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Your Brain on Booze

What happens when we become too drunk, and how to help a friend who’s had one (or five) too many.

Alcohol is a drug with two stories. There’s one story of feeling relaxed after a glass of wine and another of being unconscious after a bottle. There’s one story of feeling social after a margarita and another of feeling reckless after tequila shots. There’s one story of feeling alive and in the moment at sunset and another of feeling nothing at all by sunrise.“Alcohol is an interesting drug because the distance between the dose that causes a small buzz and the dose that can kill you is not very big,” says Aaron White, a neuroscientist with the National Institute on Alcohol Abuse and Alcoholism. “A little bit can be good for your heart, relaxing and part of a healthy lifestyle … but as soon as you go past those few drinks, it’s a different drug. The risk of cancer goes up, the risk of injuries goes up, and of course, blackouts and overdose deaths go up.”

Your Brain on BoozeDrinking too much can be dangerous. When you reach .08 blood alcohol content you cannot legally drive anywhere in the U.S. and .1 BAC is the point when people start throwing up.

Blood Alcohol Content Levels

Let’s stumble through that short span between buzzed and blitzed by looking at the amount of alcohol present in your blood stream, which is referred to as your blood alcohol content.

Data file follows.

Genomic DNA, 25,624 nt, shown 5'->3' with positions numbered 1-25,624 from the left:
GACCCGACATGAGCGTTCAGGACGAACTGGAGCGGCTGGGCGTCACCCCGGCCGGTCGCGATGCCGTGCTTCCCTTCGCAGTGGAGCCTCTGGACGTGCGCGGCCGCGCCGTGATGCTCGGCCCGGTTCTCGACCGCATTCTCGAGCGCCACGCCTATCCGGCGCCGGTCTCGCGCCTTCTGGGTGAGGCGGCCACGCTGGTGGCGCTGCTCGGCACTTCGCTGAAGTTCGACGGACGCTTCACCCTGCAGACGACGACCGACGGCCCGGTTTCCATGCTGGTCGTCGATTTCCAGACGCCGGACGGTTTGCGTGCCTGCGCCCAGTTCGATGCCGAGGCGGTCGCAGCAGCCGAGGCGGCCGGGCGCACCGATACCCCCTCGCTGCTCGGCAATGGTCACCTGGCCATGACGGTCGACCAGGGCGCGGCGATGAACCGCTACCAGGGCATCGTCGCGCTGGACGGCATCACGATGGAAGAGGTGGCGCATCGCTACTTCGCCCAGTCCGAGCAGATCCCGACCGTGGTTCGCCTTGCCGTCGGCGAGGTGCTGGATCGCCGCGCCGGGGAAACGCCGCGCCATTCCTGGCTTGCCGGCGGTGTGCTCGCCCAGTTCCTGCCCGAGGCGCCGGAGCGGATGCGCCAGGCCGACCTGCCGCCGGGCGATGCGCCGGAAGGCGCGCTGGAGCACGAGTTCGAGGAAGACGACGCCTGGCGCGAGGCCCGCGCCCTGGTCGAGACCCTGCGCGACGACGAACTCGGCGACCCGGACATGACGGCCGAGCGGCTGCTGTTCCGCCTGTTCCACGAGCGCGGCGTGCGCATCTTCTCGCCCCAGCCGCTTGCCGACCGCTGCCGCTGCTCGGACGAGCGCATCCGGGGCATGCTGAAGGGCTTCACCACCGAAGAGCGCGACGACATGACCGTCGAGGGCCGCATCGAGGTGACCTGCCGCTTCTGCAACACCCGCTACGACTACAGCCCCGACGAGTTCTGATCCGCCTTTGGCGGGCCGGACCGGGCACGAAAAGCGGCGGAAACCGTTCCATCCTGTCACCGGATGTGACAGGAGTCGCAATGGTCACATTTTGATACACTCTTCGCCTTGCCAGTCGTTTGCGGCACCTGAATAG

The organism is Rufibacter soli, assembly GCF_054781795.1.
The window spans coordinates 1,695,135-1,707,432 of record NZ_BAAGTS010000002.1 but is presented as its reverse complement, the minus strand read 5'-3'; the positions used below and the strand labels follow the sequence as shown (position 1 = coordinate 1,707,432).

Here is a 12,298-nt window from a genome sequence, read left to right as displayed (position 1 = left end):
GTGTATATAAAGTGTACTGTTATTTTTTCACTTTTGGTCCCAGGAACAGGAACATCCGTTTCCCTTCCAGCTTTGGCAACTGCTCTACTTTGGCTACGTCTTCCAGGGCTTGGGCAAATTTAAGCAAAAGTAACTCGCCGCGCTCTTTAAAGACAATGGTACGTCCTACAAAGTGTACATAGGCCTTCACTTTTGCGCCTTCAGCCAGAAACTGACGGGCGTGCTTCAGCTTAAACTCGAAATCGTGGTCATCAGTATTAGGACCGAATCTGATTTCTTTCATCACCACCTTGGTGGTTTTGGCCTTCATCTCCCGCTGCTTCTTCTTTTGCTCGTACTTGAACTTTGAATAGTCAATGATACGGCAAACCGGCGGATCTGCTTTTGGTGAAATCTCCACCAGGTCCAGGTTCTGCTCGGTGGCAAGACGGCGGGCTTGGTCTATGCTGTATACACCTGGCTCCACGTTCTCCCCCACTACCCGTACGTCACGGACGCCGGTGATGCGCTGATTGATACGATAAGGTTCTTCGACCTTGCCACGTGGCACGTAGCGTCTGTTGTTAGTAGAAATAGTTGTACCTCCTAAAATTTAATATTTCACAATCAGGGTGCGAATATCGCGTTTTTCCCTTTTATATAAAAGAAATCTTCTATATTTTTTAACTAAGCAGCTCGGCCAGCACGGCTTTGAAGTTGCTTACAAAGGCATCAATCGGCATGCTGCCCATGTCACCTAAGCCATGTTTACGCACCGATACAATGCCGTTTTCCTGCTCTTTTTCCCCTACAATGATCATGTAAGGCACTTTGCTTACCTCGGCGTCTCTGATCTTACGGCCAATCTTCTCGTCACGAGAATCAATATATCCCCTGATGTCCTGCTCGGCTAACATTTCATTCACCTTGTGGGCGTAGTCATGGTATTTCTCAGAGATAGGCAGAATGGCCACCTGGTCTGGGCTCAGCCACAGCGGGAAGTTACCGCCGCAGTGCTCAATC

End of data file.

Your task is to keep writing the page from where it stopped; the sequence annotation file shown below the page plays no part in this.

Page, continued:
• .05 BAC: This is about the point at which you actually feel the effects of alcohol, or as White puts it, when you have “a nice little buzz.” Typically after a drink or two is when you feel more relaxed, social and maybe disinhibited. “These are the things most people seem to look for in the effects of alcohol,” White says.
  • .08 BAC: At this point, it’s illegal to drive in all 50 states. “Not a single skill you use to drive is still functioning at 100 percent” White says. According to the U.S. Centers for Disease Control and Prevention, this is the point when it gets tougher to balance and your reaction time slows.
  • .1 BAC Here’s where some people begin vomiting and become emotional, perhaps by getting combative, White says. You also might start to slur your speech around .1, according to the CDC. Get ready for a rough night or early morning.
  • .15 BAC: This is around when you experience major loss in muscle control and balance, states the CDC. Blackouts tend to happen at this point, too, White says, “and beyond that, it’s just everything getting worse until you die.”